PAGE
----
Black/White Breast Cancer Disparities: The Latest Chapter
Knowing is not enough; we must apply.
Willing is not enough; we must do.
Breast Cancer is a devastating disease. Unfortunately, this is a fact that I know all too well. Last weekend, a loved one of mine was dealt some horrible news: On the eve of her mother’s five-year anniversary of survival, her family learned that their mother’s cancer had returned and moved from Stage 2 to Stage 4—it is now in her bones.
Too many women face the devastating reality of a cancer diagnosis every day—one every three minutes. In my life alone, this tally has included my mother’s best friend, my great aunt, and my classmate’s sister. These women fight with all their strength to survive until the next day, just to wake up and start again.
But the truth is—many women don’t win the fight. What’s more, breast cancer is more lethal for black women, for reasons no one seems to fully understand. The Federal Office of Minority Health reports that while black women are 10% less likely than white women to be diagnosed with breast cancer, they are 1.5 times more likely to die from it. Similarly, black women’s five-year relative survival rate was 10% to 15% lower than white women’s, according to the American Cancer Society: The average white woman with a breast cancer diagnosis has a 90% chance of living five years or more, whereas a black woman only has a 78% chance.
Breast cancer disparities between black and white women have been documented for decades. Often, they have been attributed to issues of access, quality of care, and cultural differences. But finding the real root of these disparities has evaded researchers for years. Recently, however, the National Cancer Institute took a huge step toward seeking the real cause. Their groundbreaking study attempted to cut the access variable out of the picture: It documented, for one of the first times ever, differences between black and white patients with the same insurance and in the same system of care. Previous studies often speculated that disparities are a product of barriers to access to care for the black population, but this study shows that even when access to care is controlled for, disparities persist.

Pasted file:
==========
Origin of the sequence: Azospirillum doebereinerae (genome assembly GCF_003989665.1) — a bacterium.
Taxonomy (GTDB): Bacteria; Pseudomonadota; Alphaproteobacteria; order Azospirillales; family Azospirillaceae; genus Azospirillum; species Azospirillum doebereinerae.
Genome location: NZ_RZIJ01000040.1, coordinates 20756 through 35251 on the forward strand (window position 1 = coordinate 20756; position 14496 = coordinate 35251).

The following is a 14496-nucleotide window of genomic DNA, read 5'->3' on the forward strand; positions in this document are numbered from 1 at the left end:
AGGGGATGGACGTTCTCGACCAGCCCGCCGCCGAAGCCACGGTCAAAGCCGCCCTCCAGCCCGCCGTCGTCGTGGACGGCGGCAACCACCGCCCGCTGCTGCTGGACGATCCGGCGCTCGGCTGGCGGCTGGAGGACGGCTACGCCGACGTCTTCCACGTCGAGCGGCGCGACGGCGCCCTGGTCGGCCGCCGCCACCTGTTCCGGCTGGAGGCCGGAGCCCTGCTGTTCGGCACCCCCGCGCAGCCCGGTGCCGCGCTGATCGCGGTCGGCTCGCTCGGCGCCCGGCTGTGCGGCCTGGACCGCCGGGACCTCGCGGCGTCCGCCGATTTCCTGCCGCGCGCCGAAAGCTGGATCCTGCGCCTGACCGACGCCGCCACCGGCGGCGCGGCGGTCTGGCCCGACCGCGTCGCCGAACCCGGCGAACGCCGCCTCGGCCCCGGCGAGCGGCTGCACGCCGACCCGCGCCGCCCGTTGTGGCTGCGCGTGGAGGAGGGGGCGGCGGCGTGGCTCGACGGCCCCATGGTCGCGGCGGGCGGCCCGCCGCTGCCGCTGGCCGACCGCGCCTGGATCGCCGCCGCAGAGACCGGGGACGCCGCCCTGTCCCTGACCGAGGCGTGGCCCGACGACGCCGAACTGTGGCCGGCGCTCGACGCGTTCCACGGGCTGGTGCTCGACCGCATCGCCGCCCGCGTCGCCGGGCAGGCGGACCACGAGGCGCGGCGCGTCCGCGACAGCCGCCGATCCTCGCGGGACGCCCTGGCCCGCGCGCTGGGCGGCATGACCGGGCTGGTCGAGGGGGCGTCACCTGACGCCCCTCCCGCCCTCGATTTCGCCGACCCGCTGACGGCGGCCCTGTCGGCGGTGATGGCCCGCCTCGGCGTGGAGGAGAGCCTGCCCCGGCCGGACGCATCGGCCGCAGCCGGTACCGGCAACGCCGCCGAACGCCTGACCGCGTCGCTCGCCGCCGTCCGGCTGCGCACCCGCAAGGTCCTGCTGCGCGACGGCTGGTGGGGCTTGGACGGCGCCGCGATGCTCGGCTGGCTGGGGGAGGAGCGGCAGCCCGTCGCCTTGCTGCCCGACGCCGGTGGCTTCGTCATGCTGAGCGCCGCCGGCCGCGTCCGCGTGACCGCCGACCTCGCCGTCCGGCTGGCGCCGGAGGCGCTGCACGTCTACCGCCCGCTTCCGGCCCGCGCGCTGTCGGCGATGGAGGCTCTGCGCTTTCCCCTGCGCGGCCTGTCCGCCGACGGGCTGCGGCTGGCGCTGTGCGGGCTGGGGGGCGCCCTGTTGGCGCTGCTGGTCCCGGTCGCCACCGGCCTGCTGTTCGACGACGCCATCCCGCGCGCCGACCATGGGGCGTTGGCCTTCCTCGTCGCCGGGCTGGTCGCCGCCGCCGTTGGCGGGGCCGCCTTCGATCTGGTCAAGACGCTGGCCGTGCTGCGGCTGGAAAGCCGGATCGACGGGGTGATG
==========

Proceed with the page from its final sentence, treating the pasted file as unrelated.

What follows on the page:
This study found that black women were less likely to receive aggressive treatment for late-stage breast cancer and were more likely to die from it. Black women with localized breast cancer received the same treatment as white women. However, if the cancer had progressed and spread outside of the breast itself, black patients were 60% less likely to receive chemotherapy and 50% less likely to receive hormonal therapy than white patients with a similar stage of cancer.
As the researchers point out, these findings lead to more questions about the cause of these disparities. For example, in a recently published report on the National Cancer Institute study, Reuters Health group speculated that higher rates of poverty and illness and/or cultural differences might be the cause. But the study controlled for health status and cancer stage, and given that the women in the study were either active duty military or a dependant of someone in the military, it is unlikely that poverty rates had much of an impact on the study’s results.
So that leaves cultural differences, which unfortunately, the research community and the general public often latch on to as an explanation of health disparities. While some cultural aspects, such as attitudes toward doctors or one’s spiritual beliefs, definitely can and do play a role in how all women—including black women—make decisions about their care, “cultural differences” should not become a magic wand to explain disparities away. Accepting this explanation can lead people to think that because black women die more, they must not value their health as much as white women: They don’t take the right preventive steps, they wait too long to see a doctor, they don’t choose the right treatments. This “blame the victim” approach only leads to one place—the status quo. And, it doesn’t help solve the problem.
The cultural differences magic wand only makes disparities disappear from the research agendas, not from the lives of black women who are fighting a deadly foe. Research must investigate the broad range of issues that could be influencing outcomes—from employment and economic factors to possible differences in doctor-patient communication, and everything in between. And if cultural differences are found to truly be the reason behind cancer treatment disparities, then we need further research on how to mitigate and prevent their negative effects on black women’s health.
As breast cancer research gets more sophisticated, it’s incredibly important that it equally benefit all women, or we will just create more inequality.